Introduction. Ian Hacking and the Historical Reason of the Sciences


  • Matteo Vagelli
  • Marica Setaro



Ian Hacking is among the few that have successfully undermined the Analytic/Continental divide, by working on the “trading zones” between these two strands, and forged their conceptual instruments by drawing these latter from different sources and applying them to widely diverse philosophical debates, across natural, social and medical sciences: debates ranging from the problem of induction and proofs and deduction in mathematics to the theories of meaning and truth as well as to the controversy between realism and constructivism in natural and social sciences.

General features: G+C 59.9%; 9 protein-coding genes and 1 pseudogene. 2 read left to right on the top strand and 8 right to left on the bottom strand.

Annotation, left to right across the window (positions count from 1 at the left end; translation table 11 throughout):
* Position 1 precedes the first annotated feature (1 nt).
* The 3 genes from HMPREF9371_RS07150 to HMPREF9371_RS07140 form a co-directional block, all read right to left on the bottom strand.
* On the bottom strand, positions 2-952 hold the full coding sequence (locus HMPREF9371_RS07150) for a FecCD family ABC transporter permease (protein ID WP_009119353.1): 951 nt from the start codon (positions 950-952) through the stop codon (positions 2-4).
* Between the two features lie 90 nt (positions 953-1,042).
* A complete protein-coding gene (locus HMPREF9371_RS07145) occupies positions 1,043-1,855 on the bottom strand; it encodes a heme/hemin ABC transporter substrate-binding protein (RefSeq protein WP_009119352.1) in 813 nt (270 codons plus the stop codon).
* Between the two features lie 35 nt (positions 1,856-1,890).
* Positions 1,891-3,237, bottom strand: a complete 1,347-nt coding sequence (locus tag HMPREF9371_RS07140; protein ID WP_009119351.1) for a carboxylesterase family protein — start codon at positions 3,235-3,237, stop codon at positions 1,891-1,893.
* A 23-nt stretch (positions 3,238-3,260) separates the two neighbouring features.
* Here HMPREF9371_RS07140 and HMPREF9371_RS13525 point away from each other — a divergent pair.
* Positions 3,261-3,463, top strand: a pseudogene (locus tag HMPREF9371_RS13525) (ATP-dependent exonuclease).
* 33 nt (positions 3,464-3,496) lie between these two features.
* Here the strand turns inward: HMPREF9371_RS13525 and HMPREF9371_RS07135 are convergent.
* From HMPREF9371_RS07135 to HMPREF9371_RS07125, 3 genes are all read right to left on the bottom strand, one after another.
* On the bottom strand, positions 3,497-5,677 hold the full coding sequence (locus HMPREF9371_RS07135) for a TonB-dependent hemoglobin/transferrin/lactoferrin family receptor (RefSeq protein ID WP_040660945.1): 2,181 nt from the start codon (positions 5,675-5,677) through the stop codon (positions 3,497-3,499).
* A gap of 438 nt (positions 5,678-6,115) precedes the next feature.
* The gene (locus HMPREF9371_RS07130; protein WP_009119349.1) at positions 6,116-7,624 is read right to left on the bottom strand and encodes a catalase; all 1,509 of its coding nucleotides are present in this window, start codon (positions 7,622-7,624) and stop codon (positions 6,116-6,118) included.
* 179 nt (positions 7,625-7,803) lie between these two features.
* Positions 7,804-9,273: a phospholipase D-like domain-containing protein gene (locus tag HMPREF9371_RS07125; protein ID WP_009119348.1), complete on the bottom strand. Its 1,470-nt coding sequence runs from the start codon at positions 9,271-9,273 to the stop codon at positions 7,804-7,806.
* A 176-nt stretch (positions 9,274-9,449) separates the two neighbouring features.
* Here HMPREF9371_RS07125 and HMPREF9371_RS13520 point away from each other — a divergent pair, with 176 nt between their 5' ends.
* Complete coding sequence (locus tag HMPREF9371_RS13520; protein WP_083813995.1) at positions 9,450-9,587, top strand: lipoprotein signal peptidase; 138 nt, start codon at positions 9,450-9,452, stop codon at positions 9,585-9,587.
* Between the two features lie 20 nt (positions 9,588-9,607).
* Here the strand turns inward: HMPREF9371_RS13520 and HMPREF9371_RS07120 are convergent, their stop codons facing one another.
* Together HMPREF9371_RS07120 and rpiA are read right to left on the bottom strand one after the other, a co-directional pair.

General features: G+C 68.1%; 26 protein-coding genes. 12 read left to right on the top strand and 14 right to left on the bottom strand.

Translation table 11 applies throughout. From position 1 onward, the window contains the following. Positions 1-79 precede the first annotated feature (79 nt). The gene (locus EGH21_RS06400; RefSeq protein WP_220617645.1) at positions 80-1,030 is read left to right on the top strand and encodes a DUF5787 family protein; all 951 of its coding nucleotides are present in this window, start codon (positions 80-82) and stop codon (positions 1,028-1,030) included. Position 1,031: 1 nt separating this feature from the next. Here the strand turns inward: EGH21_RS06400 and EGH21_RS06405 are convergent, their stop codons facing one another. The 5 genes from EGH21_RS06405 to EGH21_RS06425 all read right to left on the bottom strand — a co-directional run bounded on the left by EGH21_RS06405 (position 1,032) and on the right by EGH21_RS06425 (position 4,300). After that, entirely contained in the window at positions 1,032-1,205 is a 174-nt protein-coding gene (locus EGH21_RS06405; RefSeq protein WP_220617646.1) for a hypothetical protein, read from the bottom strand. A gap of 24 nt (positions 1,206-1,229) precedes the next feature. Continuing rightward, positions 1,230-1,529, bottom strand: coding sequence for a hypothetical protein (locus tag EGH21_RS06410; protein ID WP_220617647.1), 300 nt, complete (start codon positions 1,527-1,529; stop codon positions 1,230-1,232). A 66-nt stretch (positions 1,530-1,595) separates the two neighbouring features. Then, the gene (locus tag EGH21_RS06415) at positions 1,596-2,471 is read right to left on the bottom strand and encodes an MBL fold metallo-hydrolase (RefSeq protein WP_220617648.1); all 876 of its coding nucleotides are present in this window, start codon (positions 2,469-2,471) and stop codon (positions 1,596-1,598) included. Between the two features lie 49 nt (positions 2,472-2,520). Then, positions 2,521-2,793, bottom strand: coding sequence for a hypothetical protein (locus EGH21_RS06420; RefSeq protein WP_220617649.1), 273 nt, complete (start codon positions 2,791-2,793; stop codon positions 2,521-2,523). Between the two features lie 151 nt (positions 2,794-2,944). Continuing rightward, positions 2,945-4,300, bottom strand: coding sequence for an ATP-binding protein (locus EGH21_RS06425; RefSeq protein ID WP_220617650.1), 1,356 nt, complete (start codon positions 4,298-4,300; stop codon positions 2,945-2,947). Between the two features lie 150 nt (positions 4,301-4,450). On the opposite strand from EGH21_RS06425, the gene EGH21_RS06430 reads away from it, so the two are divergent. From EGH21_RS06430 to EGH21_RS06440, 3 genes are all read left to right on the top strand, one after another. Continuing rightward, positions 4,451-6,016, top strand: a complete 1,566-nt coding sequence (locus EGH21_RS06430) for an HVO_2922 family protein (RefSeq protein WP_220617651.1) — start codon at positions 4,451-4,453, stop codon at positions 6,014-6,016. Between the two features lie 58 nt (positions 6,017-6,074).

Albeit well-known and widely inspiring, Hacking is still rarely studied, and his wide-ranging production has not yet received an accurate and comprehensive analysis. This Focus aims to precisely fill this gap, by providing one of the first extensive studies dedicated to Hacking’s philosophy. It does not wish, however, to cover all the philosophical areas to which he has possibly contributed, neither does it aim, more generally, to provide a commentary nor an exegesis of his works. By collecting papers by both established and young scholars, this Focus rather intends to explore why Hacking has so largely in- fluenced the field of history and philosophy of science. Analyzing Hacking’s contribution to the 20th-century attempts to bring together history and philosophy of science as well as discussing his arguments on scientific stability, the Focus tackles, from different perspectives, the question of the historicity of reason. Without aspiring to definitive answers, this Focus wishes to open up lines of further research on Hacking’s works as well as along their path.